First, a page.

Rain Garden - Preshute Primary

Rainscape Project at Preshute Primary, Manton

In 2017 we raised the funding and delivered an innovative ‘Rainscapes’ project for Preshute Primary School, in the village of Manton.

Outside the front of the school we installed three large galvanized cattle troughs and converted them into storm water planters. These receive water from eye catching bendy blue and transparent downpipes that previously picked up road surface runoff pollution and fed straight into the nearby River Kennet.

The school faces directly onto the village High Street so not only conveys the important message of sustainable water use to the students, it's a visual reminder and a conversation starter at the school gates or for any passers-by.
A large water butt is also connected to a downpipe outside the front of the school, with a sign on explaining the principles behind the project.

The project did not stop with the specially adapted planters, a green roof welly store was built during a corporate volunteering day. Local firm Green Machine spent the day with us learning about their river and the importance of creating places for rain to slowly permeate, rather than rush directly into the rive. The welly store is both functional for the children, a small permeable surface and the plants provides for pollen for insects.

A large raised bed that was bare earth was laid with wildflower turf, creating another green area to capture and hold rain water, as well as developing into a rich habitat for insects and other wildlife and is now an interesting natural space for students to enjoy.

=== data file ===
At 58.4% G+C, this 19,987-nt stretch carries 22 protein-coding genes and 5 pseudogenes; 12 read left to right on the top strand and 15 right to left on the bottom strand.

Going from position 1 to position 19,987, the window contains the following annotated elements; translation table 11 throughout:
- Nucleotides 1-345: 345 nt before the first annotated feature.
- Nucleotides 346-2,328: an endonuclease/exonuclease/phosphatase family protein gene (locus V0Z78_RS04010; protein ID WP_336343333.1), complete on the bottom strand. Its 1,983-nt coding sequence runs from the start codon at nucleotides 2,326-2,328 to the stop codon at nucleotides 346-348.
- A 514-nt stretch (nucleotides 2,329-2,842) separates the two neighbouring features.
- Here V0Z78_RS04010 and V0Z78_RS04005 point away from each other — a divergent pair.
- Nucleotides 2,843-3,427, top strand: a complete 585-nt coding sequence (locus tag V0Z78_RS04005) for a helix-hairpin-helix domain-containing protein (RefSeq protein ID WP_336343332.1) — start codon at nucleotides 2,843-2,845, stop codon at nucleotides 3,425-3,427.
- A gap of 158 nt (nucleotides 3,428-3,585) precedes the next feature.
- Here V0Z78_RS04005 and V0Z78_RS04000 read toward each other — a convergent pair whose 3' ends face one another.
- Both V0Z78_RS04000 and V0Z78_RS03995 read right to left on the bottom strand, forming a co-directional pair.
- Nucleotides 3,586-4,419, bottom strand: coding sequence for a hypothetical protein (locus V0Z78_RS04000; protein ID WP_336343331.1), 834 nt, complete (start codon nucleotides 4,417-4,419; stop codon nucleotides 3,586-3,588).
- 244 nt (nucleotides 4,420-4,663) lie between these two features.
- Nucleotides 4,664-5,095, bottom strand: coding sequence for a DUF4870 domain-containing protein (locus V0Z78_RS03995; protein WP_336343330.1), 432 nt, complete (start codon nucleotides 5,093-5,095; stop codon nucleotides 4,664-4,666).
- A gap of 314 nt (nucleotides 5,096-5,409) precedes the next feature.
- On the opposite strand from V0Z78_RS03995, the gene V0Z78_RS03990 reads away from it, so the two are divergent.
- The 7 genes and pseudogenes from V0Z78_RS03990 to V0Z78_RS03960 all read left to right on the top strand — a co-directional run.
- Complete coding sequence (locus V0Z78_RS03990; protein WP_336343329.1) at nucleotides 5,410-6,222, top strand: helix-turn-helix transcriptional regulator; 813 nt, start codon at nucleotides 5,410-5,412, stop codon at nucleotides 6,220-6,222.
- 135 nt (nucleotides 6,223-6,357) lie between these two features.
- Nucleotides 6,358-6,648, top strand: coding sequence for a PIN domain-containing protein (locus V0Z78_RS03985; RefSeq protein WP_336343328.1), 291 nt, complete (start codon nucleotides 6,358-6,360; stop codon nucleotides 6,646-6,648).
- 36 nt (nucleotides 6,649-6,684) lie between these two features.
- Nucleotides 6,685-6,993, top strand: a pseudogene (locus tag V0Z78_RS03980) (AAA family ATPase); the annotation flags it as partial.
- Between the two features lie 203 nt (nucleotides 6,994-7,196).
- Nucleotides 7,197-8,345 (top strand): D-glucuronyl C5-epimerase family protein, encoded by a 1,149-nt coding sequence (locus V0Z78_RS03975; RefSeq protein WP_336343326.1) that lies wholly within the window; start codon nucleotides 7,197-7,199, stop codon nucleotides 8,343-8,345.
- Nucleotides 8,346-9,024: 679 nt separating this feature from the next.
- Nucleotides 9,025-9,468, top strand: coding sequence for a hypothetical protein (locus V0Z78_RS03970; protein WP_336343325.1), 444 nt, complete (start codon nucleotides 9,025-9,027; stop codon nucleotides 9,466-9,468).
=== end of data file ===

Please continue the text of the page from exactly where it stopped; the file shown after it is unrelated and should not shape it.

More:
NatWest staff also lent a hand, digging and planting and the school fence received a new coat of paint, to match the blue downpipes!

We worked closely with garden designer Wendy Allen, who designed the project and helped bring the vision to life.
This project was funded by Thames Rivers Trust and the Revere Charitable Trust.

Our led practical volunteering tasks gave both our regular volunteers, villagers, parents and governors opportunities to get hands on and help create the rain garden features, from installing a water butt to digging and planting.
The project aims to raise awareness that water is a valuable resource, not to be wasted and that rain needs permeable places to slowly filter into the ground and recharge the aquifers that feed our chalk streams. The project is a great demonstration site to showcase examples of the small steps that can be taken to improve our rivers. Ideas can be scaled up and down and collectively make a positive difference to the Kennet catchment.
To find out more about river friendly gardening click here and to discover lots of useful resources click here.